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Preconference: Normative Theorizing in Communication Research

Thu, May 25, 8:00 to 16:00, U of California - San Diego, Village Conference Room A

Session Submission Type: Panel

Abstract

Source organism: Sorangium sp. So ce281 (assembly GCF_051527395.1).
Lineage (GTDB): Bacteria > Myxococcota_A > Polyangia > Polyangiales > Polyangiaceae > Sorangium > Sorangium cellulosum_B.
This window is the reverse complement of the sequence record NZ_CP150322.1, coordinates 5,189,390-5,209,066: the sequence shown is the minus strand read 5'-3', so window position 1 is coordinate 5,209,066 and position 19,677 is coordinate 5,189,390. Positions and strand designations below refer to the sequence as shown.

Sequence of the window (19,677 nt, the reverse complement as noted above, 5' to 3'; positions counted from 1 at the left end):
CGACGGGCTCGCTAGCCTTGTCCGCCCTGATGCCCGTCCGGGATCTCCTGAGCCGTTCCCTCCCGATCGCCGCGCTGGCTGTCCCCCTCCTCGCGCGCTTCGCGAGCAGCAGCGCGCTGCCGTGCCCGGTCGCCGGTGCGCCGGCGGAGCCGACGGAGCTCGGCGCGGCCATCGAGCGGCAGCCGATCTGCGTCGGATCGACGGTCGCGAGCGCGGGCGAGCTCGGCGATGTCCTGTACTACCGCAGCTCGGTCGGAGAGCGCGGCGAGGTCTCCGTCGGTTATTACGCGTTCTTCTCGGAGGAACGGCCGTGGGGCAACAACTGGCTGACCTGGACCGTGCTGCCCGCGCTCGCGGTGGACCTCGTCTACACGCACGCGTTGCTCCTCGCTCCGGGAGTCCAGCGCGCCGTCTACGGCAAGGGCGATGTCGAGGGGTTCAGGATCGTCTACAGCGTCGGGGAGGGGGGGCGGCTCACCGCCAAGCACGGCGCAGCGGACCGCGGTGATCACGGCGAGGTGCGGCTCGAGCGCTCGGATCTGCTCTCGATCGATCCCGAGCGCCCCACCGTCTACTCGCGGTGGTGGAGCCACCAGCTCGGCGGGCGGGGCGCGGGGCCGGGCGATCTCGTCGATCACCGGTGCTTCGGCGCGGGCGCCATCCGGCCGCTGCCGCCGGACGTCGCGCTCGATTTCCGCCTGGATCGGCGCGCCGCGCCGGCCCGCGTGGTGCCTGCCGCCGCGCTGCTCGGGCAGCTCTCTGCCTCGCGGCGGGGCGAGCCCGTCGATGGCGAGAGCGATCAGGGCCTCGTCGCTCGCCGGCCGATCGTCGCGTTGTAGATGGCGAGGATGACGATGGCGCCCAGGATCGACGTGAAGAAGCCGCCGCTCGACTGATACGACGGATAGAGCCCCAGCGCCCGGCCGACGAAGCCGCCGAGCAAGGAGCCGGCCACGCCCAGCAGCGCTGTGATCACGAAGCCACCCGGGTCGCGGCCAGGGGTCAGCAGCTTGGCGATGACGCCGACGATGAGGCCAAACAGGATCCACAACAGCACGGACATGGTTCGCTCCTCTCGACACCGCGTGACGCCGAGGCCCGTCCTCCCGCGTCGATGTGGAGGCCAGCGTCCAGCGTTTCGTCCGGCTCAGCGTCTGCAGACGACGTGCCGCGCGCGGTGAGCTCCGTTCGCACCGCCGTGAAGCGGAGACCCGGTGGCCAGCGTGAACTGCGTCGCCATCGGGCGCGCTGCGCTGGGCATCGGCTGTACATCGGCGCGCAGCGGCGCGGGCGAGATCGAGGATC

Normative theories of democracy in political communication and journalism studies research rarely receive explicit treatment. Often, researchers simply imply their normative frameworks through the research questions they ask about things such as ‘civility,’ ‘two-sided information flows,’ ‘knowledgeable citizens,’ ‘rational debate,’ ‘polarization and partisanship,’ and ‘quality information.’ The normative implications of many of these concepts rest on implicit assumptions about democracy, how it works, and how it ought to work. At best, when scholars explicitly discuss normative models of democracy, they tend to be deliberative, following the guiding theorist of the field Jurgen Habermas and rich veins of deliberative work by scholars such as Jim Fishkin. While deliberative theory continues to hold significant appeal, is it the only model? And, indeed, should it be? In the past two decades there has been a tremendous flowering of normative work that casts new light on deliberation and, indeed, democracy itself. Social movement scholars such as Francesca Polletta and James Jasper have argued forcefully for the importance of contentious politics, emotion, identity, and culture to the practice and promise of democracy. Sociologists Andrew Perrin and Nina Eliasoph have argued that ‘civility’ often serves to diffuse politics and critique and ‘frankness’ should be valued. In political science, Jeffrey Green has worked to recast the normative importance of spectatorship, not participation, invoking old communication traditions around media events, while Nancy Rosenblum has worked to reclaim the value of partisanship while showing how the vaunted ‘civil society organization’ is, in fact, extremist in brooking no compromise on single issues. Self-avowed “democratic realists” like Ian Shapiro and Pierre Rosanvallon have tried to re-articulate the case for core tenets of liberal democracy. Post-Marxists like Chantal Mouffe and Jacques Ranciere have strongly argued for the value of agonism as the proper domain of the political. With some exceptions, communications research has not engaged with this flowering of normative work, though it might benefit from it and could certainly contribute to it. In this pre-conference, we seek to bring an interdisciplinary set of scholars together to spark a conversation on the normative foundations of communication scholarship and move the field towards more sophisticated models of democracy. Through a set of invited talks and peer-reviewed papers and responses, we seek to make democracy and normative theories our object of analysis.

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